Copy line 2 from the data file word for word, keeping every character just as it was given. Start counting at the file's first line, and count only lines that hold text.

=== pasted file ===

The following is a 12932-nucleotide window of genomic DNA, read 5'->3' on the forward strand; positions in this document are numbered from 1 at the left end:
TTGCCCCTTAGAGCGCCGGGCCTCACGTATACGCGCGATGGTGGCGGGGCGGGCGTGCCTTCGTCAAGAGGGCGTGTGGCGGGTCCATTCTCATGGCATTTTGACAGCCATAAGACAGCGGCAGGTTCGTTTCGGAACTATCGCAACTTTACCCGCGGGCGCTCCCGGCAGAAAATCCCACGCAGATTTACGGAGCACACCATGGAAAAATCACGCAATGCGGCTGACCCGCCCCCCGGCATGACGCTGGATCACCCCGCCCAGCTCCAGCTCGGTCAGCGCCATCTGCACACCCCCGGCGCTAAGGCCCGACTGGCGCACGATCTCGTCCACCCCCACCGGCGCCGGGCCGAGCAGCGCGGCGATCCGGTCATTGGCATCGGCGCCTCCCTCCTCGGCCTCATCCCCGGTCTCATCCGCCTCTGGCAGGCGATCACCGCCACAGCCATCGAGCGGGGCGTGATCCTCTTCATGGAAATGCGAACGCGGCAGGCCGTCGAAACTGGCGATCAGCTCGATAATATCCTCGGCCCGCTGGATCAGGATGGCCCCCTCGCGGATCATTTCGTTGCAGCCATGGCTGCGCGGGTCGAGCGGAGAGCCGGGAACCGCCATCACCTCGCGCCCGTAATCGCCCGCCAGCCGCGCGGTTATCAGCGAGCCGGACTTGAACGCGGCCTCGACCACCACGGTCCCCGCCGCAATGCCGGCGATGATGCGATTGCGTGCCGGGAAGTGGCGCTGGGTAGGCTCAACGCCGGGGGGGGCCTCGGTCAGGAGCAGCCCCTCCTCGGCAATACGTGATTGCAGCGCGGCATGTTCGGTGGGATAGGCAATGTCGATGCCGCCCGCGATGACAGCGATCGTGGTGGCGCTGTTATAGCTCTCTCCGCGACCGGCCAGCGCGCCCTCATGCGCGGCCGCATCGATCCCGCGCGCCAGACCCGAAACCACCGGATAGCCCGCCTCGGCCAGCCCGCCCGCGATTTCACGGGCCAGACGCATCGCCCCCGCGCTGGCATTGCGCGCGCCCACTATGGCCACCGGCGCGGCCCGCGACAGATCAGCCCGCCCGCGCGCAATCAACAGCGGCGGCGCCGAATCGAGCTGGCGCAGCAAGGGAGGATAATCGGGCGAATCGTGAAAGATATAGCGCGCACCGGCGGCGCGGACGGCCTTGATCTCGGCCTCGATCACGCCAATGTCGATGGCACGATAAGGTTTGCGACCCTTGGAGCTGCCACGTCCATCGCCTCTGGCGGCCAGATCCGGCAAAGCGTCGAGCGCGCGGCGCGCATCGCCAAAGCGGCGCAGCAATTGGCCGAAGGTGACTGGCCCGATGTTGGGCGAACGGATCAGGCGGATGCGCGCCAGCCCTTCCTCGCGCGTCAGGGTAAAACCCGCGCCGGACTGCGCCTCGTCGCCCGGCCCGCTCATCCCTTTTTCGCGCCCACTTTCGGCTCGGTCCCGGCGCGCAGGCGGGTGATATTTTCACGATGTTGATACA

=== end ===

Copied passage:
TTGCCCCTTAGAGCGCCGGGCCTCACGTATACGCGCGATGGTGGCGGGGCGGGCGTGCCTTCGTCAAGAGGGCGTGTGGCGGGTCCATTCTCATGGCATTTTGACAGCCATAAGACAGCGGCAGGTTCGTTTCGGAACTATCGCAACTTTACCCGCGGGCGCTCCCGGCAGAAAATCCCACGCAGATTTACGGAGCACACCATGGAAAAATCACGCAATGCGGCTGACCCGCCCCCCGGCATGACGCTGGATCACCCCGCCCAGCTCCAGCTCGGTCAGCGCCATCTGCACACCCCCGGCGCTAAGGCCCGACTGGCGCACGATCTCGTCCACCCCCACCGGCGCCGGGCCGAGCAGCGCGGCGATCCGGTCATTGGCATCGGCGCCTCCCTCCTCGGCCTCATCCCCGGTCTCATCCGCCTCTGGCAGGCGATCACCGCCACAGCCATCGAGCGGGGCGTGATCCTCTTCATGGAAATGCGAACGCGGCAGGCCGTCGAAACTGGCGATCAGCTCGATAATATCCTCGGCCCGCTGGATCAGGATGGCCCCCTCGCGGATCATTTCGTTGCAGCCATGGCTGCGCGGGTCGAGCGGAGAGCCGGGAACCGCCATCACCTCGCGCCCGTAATCGCCCGCCAGCCGCGCGGTTATCAGCGAGCCGGACTTGAACGCGGCCTCGACCACCACGGTCCCCGCCGCAATGCCGGCGATGATGCGATTGCGTGCCGGGAAGTGGCGCTGGGTAGGCTCAACGCCGGGGGGGGCCTCGGTCAGGAGCAGCCCCTCCTCGGCAATACGTGATTGCAGCGCGGCATGTTCGGTGGGATAGGCAATGTCGATGCCGCCCGCGATGACAGCGATCGTGGTGGCGCTGTTATAGCTCTCTCCGCGACCGGCCAGCGCGCCCTCATGCGCGGCCGCATCGATCCCGCGCGCCAGACCCGAAACCACCGGATAGCCCGCCTCGGCCAGCCCGCCCGCGATTTCACGGGCCAGACGCATCGCCCCCGCGCTGGCATTGCGCGCGCCCACTATGGCCACCGGCGCGGCCCGCGACAGATCAGCCCGCCCGCGCGCAATCAACAGCGGCGGCGCCGAATCGAGCTGGCGCAGCAAGGGAGGATAATCGGGCGAATCGTGAAAGATATAGCGCGCACCGGCGGCGCGGACGGCCTTGATCTCGGCCTCGATCACGCCAATGTCGATGGCACGATAAGGTTTGCGACCCTTGGAGCTGCCACGTCCATCGCCTCTGGCGGCCAGATCCGGCAAAGCGTCGAGCGCGCGGCGCGCATCGCCAAAGCGGCGCAGCAATTGGCCGAAGGTGACTGGCCCGATGTTGGGCGAACGGATCAGGCGGATGCGCGCCAGCCCTTCCTCGCGCGTCAGGGTAAAACCCGCGCCGGACTGCGCCTCGTCGCCCGGCCCGCTCATCCCTTTTTCGCGCCCACTTTCGGCTCGGTCCCGGCGCGCAGGCGGGTGATATTTTCACGATGTTGATACA